Of the three volumes in Steven Roger Fischer's hugely ambitious and sedulously executed trilogy, the first two dealt with language and writing. This one, however, is the most suggestive and open, dedicated not only to the technicalities of his subject but to the everyday experience of communication.
A History of Reading unfolds a narrative of such richness that it is easy to forgive a certain conceptual restraint. There is an absence of the sort of speculative verve that meditations on reading seem always to have exhibited. Fischer lets his historical readers speak for themselves, ceaselessly seduced by textual magic.
Readers don't come more fascinated than St Augustine, who appears here transfixed by the notion of silent reading: the key innovation, Fischer argues, in the history of a hitherto noisy occupation. Augustine was obsessed by reading as a metaphor for our uneasy suspension in time and memory. In his Confessions, he finds himself stranded halfway through reading a psalm, unsure what the exercise amounts to. If his mind is half on what he's read and half on the words to come, what is going on in the instant of recitation? The answer is clear: God speaks in Augustine's tentative performance.
As Fischer insists, this was how most people experienced reading throughout its history. The words on the page only came to life when read aloud. The silent reading we now imagine as the sign of real concentration is a relatively modern arrival. It was cultivated in medieval scriptoria thanks to the revision of Latin manuscripts. The fixing of word order, the introduction of spaces between words, the advent of punctuation: all contribute to the pious hush essential to "proper" reading. Punctuation was invented by Irish scribes; Joyce and Beckett were turning the clock back when they stripped it all away.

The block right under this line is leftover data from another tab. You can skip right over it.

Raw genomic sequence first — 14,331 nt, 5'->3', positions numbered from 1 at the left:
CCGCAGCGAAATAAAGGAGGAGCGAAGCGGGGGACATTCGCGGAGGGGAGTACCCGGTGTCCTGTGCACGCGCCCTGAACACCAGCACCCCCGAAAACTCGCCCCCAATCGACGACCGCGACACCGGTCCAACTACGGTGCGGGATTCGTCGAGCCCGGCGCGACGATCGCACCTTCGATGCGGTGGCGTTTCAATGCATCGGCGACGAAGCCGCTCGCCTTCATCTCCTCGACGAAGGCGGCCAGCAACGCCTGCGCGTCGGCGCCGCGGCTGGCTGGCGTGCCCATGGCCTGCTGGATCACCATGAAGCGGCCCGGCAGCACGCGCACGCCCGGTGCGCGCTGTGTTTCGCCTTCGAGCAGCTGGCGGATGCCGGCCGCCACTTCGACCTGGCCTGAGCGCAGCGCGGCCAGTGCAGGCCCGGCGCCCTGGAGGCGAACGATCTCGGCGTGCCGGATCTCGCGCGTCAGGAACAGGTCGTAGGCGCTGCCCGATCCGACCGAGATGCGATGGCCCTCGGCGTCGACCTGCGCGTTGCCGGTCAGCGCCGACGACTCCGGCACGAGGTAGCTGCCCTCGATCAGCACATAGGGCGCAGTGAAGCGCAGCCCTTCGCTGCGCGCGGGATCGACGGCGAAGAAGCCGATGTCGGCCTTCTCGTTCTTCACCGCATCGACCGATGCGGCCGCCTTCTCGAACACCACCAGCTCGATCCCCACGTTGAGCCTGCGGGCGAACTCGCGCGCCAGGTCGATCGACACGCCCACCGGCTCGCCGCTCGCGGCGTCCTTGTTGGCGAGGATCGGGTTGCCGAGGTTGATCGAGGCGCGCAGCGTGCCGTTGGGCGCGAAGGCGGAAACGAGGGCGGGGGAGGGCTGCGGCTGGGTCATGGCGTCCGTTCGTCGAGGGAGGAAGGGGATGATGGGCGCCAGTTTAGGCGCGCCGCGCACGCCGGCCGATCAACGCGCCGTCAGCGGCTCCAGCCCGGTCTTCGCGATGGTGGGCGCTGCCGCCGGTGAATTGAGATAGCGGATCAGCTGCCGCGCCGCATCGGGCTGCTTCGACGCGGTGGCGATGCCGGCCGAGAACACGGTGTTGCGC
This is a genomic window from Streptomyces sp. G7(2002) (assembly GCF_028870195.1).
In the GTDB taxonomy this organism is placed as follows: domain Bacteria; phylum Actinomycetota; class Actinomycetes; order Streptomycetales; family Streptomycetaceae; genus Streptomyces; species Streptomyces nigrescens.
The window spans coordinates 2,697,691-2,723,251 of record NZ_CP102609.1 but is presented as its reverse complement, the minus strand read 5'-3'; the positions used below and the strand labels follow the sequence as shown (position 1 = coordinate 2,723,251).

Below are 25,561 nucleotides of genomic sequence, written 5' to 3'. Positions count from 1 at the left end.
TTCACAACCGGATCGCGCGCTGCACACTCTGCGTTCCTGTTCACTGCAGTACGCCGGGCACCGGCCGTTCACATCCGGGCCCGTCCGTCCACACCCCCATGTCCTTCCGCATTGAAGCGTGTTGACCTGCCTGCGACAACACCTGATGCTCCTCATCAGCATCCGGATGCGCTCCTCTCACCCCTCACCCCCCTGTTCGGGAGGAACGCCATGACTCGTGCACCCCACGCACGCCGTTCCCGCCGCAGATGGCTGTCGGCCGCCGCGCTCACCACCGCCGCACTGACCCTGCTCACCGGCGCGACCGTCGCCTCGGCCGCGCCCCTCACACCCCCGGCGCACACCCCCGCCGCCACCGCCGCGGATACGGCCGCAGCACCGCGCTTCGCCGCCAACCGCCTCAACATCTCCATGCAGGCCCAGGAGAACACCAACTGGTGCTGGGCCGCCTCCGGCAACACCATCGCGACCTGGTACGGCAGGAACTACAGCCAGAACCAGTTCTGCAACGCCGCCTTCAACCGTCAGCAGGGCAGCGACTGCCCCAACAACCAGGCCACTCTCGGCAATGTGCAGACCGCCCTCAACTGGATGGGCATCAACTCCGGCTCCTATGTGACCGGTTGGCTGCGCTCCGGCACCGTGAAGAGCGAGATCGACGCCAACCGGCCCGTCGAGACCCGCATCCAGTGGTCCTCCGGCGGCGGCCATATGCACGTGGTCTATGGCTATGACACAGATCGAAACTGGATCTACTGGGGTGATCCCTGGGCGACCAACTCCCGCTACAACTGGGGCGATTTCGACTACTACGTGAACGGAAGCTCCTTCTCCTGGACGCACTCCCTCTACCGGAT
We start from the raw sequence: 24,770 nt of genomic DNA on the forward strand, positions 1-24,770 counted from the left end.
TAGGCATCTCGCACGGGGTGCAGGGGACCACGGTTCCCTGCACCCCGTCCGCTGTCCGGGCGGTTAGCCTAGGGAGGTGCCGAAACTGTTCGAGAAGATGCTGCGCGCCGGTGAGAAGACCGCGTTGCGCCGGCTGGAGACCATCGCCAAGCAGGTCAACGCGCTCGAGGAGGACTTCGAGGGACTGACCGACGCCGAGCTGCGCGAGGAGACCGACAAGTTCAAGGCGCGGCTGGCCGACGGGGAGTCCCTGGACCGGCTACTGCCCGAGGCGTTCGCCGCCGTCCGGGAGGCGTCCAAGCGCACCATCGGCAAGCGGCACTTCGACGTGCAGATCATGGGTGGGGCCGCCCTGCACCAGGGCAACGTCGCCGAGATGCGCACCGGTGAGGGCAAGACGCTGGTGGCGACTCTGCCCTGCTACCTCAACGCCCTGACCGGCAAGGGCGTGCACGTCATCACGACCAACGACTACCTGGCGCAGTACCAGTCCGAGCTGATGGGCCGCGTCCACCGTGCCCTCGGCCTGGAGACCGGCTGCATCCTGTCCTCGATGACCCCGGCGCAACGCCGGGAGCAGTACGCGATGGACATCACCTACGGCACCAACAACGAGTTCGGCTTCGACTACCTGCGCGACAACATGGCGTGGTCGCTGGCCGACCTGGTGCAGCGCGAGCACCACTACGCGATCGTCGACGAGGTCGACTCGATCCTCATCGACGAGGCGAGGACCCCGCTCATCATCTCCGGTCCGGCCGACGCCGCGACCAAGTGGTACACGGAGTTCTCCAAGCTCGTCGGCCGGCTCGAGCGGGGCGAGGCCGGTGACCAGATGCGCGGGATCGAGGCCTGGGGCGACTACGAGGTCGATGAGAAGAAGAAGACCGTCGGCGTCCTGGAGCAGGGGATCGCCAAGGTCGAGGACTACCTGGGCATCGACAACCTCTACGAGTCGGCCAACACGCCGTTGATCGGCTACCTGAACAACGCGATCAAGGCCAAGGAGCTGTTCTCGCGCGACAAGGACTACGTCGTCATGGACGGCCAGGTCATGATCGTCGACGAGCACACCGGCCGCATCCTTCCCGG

Which is not to say that reading became easy. Fischer records numerous touching instances of aching, squinting readers battling with inconducive conditions. A 13th-century Florentine reader wrote: "It is a painful task. It extinguishes the light from the eyes, it bends the back, it crushes the viscera and the ribs, it brings forth pain to the kidneys and weariness to the whole body." For some, pleasure was no less pernicious: Jean-Baptiste de La Salle, an 18th-century pedagogue, fulminated against those who read in bed. (His institutional descendants, in the teaching order he founded, did their stultifying best to kill off this reader's lax adolescent reading habits).
Nowadays, says Fischer, the average white-collar worker spends between five and eight hours a day reading, mentally mouthing the fall-out from the last century's prodigious explosion of "real" and virtual text. For most contemporary readers, hunched labour has won out over supine pleasure. No wonder, then, that so many resort to the audiobook. Reading was first of all reading aloud and being read to: now, once more, the very image of readerly luxury, the languid pleasure of the text.
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